In my experience no-one knows how to party more than the Senegalese, but even a Senegalese friend once said to me that he’d never seen so many excuses for celebration as there are on this island! I don’t have the patience to work it out, but if you are mathematically minded, I would not be at all surprised if you could prove that there is a fiesta or a romeria or a carnival somewhere in Tenerife every week of the year.
About Carnaval, I will try to be brief because there is, simply, too much to say, and most of it has already been said by people far better qualified than I. I touched on it last year, and found some YouTube videos I thought reflected the atmosphere quite well https://islandmomma.wordpress.com/2009/02/
The Carnaval in Tenerife is the second biggest in the world, the first being in Rio. It’s the same thing as Mardi Gras, for my American friends, which means it is the day we know as Shrove Tuesday in England (oh my gosh, when we get to eat pancakes in the UK!). It’s also known as Fat Tuesday, because it marks the beginning of Lent, so that in days of old all fats and goodies were gobbled up before fasting before Easter. It is hugely important here. Banks close at 12.30 usually during Carnaval week – oh, not only in Santa Cruz, but throughout the island. This so that revellers can sleep in the afternoons, because they will be dancing all night, getting home at dawn and a quick change before going to work. Yes, some people do that every day for the week. The entire celebration actually begins a couple of weeks before that, with various competitions, but moves out onto the streets in that final week. The final act is known as the Burial of the Sardine, and after that a kind of watered down version takes place in other municipalities – Puerto de la Cruz and Los Cristianos most notably, but elsewhere too…..so much for fasting for Lent!! There is no obligation to get legless every night. In fact, I know lots of people who get high just on the dancing and the vibe, which makes it a very cheap night, especially if you share a car, although buses run all night to different parts of the island, which means no-one will fall asleep at the wheel, or just wait until it comes to a town near you. Fancy dress, by the way, is optional, but indubitably adds to the fun! And the dancing? Salsa rules, but if you can’t it’s really easy to watch and pick up the basic steps – NOBODY will care about how good you are!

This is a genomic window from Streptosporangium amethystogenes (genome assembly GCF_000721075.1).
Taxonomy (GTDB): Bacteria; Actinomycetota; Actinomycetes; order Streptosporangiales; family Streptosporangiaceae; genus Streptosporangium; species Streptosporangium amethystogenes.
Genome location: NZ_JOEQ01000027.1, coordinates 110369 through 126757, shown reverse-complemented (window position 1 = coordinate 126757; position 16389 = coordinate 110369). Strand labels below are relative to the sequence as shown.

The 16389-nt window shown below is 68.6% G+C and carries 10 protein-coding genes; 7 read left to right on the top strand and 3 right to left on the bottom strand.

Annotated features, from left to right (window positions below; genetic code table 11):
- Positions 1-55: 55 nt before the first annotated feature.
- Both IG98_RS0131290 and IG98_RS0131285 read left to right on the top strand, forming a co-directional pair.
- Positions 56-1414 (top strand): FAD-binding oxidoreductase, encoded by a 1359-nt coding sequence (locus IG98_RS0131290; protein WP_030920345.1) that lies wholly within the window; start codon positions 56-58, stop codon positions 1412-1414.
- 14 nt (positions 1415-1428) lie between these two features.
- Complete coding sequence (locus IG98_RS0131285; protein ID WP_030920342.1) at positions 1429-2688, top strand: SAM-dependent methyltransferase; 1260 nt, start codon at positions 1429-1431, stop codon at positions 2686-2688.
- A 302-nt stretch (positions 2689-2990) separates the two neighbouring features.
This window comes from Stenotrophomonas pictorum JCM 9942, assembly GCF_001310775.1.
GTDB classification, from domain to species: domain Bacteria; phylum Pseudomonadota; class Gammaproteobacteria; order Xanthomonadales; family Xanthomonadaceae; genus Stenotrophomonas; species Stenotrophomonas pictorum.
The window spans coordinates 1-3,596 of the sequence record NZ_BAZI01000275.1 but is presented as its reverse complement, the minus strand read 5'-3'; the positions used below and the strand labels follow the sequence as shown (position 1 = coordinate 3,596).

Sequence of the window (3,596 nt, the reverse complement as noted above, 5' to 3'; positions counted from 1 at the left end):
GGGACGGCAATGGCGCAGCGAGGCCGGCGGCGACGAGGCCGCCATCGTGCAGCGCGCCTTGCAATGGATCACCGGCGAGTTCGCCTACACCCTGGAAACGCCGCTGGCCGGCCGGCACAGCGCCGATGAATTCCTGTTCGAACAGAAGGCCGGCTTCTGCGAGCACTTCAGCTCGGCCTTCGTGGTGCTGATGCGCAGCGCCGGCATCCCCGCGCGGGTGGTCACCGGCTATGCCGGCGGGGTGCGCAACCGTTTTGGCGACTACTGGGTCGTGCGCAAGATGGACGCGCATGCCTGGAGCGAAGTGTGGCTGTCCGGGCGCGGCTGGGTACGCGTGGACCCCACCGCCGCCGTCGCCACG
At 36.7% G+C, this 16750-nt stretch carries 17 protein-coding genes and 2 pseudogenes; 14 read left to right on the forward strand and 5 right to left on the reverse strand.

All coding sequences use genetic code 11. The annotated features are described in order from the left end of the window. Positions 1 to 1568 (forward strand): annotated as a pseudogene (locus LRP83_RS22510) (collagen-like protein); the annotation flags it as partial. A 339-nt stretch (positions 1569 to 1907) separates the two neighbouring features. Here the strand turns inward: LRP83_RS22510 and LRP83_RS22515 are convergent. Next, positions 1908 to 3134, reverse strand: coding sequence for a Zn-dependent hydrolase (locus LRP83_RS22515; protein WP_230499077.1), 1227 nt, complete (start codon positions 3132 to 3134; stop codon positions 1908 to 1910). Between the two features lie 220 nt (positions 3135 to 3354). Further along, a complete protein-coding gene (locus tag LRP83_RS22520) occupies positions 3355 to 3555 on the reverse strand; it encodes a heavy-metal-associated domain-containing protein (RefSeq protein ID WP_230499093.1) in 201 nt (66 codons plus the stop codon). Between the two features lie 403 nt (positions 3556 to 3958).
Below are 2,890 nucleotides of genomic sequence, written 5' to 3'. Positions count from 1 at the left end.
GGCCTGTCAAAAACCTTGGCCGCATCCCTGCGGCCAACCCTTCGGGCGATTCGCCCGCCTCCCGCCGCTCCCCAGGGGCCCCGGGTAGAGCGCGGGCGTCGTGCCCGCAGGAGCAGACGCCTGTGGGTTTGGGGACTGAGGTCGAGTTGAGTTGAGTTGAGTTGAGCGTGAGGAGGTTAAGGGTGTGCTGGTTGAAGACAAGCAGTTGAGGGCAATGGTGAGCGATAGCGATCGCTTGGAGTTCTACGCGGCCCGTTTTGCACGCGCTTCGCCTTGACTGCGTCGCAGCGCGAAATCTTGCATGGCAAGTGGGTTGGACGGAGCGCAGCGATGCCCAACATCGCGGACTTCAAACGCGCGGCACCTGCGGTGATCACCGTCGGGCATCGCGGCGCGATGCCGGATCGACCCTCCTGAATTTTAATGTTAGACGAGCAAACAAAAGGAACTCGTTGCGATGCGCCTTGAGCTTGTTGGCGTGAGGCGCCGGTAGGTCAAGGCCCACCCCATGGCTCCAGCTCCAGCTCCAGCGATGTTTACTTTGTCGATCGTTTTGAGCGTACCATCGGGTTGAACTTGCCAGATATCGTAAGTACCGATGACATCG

Next on the list, so far as partying goes, would be a local fiesta. Every town on the island has one usually to mark the feast day of its patron saint. If it’s your first year living here you will know when it’s coming up when they begin to put up the bunting at the beginning of the week, and the town square sprouts barriers, portable bars and portaloos. In Los Abrigos I always knew that was when it was time to move into the back bedroom for the week.